In a previous article I mentioned SkyPeople Fruit Juice (SPU) as a potential value stock in China. At first glance it does looks like a great bargain, but there are too many warning flags to make this a suitable long-term investment and in the discussion below I share my reasoning.
SkyPeople Fruit Juice, Inc., through its subsidiaries, engages in the production and sale of fruit juice concentrates, fruit beverages, and other fruit-related products in the People's Republic of China and internationally. The company sells its products directly to end-users, as well as to hotels, supermarkets, and other outlets; and through distributors, agents, and trade websites. SkyPeople Fruit Juice, Inc. is headquartered in Xian, the People's Republic of China.
2012 Revenues: $102.4 million USD (5yr cagr ~ 20%)
If you were to compare SPU's financial statements, it's strong growth trajectory and capital investment plans to its current market price, you wouldn't be wrong to think this stock is a screaming buy. A net-net stock where the business is growing by leaps and bounds is not easy to find.
In fact, with a negative enterprise value (market cap below net cash), a buyer would be getting paid to buy a profitable, growing franchise in one of the largest consumer markets in the world.
To drive home the point, compare SPU's ratios to China Haisheng (0359.HK) and China Huiyan(1886.HK) two other Chinese juice and concentrate producers and you start to wonder what exactly are investors thinking ?
Ok, so most common shareholders (the little guys like you and me) have decided to stay away from SPU because we think all Chinese RTOs are frauds. However, I would expect strategic buyers/PE firms lining up to get the best run, fastest growing fruit juice company in the country at an incredibly low price. So why aren't they?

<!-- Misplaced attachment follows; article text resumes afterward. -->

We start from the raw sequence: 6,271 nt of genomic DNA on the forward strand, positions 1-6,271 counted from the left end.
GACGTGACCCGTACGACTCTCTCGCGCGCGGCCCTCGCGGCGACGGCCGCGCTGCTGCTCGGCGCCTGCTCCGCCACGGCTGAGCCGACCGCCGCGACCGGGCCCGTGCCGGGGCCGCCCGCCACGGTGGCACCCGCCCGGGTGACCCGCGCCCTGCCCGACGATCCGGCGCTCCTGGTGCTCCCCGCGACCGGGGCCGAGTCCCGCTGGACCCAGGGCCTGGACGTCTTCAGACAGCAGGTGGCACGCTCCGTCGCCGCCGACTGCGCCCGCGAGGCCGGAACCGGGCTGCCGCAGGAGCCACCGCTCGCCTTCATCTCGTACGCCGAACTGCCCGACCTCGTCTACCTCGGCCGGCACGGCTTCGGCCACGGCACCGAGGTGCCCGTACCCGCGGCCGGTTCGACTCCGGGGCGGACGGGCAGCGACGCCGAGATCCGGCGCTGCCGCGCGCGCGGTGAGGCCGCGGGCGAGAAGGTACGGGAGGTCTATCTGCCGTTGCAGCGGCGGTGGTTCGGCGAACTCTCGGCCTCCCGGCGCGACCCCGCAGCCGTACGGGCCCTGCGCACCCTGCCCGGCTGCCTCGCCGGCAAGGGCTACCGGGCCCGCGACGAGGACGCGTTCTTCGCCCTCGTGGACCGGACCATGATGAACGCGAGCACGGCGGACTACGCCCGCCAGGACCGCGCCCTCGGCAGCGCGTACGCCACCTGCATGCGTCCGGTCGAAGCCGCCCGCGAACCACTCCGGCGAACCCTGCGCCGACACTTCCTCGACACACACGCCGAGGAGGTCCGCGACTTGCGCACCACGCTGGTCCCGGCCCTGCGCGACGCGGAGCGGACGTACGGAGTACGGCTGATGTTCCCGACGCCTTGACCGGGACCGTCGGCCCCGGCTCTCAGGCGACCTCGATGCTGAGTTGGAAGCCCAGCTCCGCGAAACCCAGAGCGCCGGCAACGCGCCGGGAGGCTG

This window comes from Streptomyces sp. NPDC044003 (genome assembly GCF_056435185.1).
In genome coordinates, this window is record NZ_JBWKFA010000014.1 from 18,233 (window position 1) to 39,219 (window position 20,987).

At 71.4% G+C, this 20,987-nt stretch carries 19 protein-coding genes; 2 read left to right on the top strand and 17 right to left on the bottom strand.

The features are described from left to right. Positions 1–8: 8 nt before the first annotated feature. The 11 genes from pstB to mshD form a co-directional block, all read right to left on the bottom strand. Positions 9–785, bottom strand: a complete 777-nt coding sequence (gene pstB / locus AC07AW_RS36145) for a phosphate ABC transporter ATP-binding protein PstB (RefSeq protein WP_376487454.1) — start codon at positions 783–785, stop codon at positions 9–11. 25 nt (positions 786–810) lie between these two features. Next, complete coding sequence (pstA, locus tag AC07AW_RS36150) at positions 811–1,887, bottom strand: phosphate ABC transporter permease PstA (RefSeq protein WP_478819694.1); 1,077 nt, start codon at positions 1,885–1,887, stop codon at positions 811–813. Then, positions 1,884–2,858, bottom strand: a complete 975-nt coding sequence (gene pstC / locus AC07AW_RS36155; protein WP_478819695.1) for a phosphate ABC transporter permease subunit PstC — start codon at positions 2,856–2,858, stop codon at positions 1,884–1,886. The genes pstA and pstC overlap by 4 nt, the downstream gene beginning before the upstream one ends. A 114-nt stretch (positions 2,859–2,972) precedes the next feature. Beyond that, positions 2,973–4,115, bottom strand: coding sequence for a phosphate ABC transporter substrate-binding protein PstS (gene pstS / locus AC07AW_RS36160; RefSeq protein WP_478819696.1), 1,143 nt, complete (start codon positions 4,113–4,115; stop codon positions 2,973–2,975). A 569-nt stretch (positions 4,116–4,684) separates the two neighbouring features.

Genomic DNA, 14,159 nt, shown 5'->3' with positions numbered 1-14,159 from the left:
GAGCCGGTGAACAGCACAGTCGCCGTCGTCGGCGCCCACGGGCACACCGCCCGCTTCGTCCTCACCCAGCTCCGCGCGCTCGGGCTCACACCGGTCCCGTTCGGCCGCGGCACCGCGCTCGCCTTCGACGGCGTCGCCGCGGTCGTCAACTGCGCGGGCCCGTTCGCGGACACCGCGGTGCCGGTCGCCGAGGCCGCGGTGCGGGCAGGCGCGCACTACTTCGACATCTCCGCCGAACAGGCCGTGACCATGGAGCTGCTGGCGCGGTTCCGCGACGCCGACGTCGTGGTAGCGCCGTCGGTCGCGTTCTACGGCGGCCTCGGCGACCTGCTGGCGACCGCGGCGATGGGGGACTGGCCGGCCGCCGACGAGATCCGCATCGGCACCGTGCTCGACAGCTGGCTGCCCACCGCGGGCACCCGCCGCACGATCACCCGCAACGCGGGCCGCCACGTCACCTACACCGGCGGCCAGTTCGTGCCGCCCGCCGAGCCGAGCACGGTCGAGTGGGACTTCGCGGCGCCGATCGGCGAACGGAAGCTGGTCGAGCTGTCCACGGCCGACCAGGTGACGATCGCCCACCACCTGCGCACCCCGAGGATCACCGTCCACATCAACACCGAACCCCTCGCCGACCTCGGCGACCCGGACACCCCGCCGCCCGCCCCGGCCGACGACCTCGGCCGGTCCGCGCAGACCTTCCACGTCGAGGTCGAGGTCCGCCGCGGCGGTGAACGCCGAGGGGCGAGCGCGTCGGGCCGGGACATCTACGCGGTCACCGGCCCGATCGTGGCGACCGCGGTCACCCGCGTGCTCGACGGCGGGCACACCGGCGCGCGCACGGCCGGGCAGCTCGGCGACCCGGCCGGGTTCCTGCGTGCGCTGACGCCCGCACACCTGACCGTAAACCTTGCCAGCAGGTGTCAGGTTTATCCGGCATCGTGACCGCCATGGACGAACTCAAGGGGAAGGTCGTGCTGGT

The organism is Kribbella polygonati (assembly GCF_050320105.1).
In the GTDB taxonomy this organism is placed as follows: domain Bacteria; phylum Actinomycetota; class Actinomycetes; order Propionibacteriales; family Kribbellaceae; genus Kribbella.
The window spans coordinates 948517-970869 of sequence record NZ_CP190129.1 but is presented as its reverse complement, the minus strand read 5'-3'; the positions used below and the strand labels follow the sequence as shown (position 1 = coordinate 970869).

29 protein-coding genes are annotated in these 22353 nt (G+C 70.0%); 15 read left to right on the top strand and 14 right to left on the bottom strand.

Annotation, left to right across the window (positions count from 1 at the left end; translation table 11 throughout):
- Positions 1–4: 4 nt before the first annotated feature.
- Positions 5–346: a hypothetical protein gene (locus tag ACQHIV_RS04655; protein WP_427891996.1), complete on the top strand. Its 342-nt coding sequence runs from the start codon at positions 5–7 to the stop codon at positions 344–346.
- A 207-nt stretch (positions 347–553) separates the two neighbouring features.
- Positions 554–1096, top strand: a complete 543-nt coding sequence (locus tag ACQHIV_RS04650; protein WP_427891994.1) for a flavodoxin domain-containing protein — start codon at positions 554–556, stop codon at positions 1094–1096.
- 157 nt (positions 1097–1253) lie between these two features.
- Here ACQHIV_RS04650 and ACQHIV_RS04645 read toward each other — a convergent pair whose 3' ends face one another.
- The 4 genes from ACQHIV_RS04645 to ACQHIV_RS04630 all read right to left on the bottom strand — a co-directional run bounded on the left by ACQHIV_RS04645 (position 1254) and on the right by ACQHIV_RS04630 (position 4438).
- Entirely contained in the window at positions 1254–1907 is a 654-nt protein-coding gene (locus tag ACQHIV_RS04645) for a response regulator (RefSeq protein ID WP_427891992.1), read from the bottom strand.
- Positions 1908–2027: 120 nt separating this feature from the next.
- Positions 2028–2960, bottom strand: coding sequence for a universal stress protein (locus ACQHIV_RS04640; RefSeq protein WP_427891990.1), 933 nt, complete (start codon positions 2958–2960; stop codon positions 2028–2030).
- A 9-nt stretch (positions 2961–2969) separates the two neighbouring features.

Below I try and dig a little deeper to try and find an answer.
Single Owner and Chairman, Y. Xue owns over 50% of the stock, yet other insiders hold little or next to nothing. Hongke Xue, the chairman's brother is the new CEO (since early 2013). They also have changed both a CEO and a CFO since 2011. A lot of senior management changes for a company that is growing by leaps and bounds.
The 2 outside directors in the U.S., Norman Ko (2,300 shares) and John Smagula (0 shares), hold miniscule amounts of SPU stock. Both get paid around $40,000 per year in cash for their services. I'd like to see these payments made in company stock -- it would signal a strong endorsement in SPU's future by 2 independent insiders.
Musical chairs with Auditors
3 auditors in 5 years with the latest one - Paritz in Hackensack, NJ. How well is this new auditor equipped to handle evaluation Chinese operations?
Absoraka vs. SPU
As per an out of court settlement between SPU and Absoraka, Absoraka removed its bearish report on SPU from its website and both parties admitted to no wrongdoing. The now dated Absoraka report does raise some very interesting points (It's not hard to find if you search for it -- I don't wish to link to it here). The report loses some credibility when it tries to extrapolate revenue growth rates and tries to find flaws with SPU's factory locations, yet it does raise some interesting points when comparing SPU against its peers - which I independently analyze below.
SPU versus peers
SPU is the smallest of the lot, less than 1/5th the size of the larger competitor - China Huiyuan. Despite being the smallest, SPU has net margins that are 2x to 5x times higher.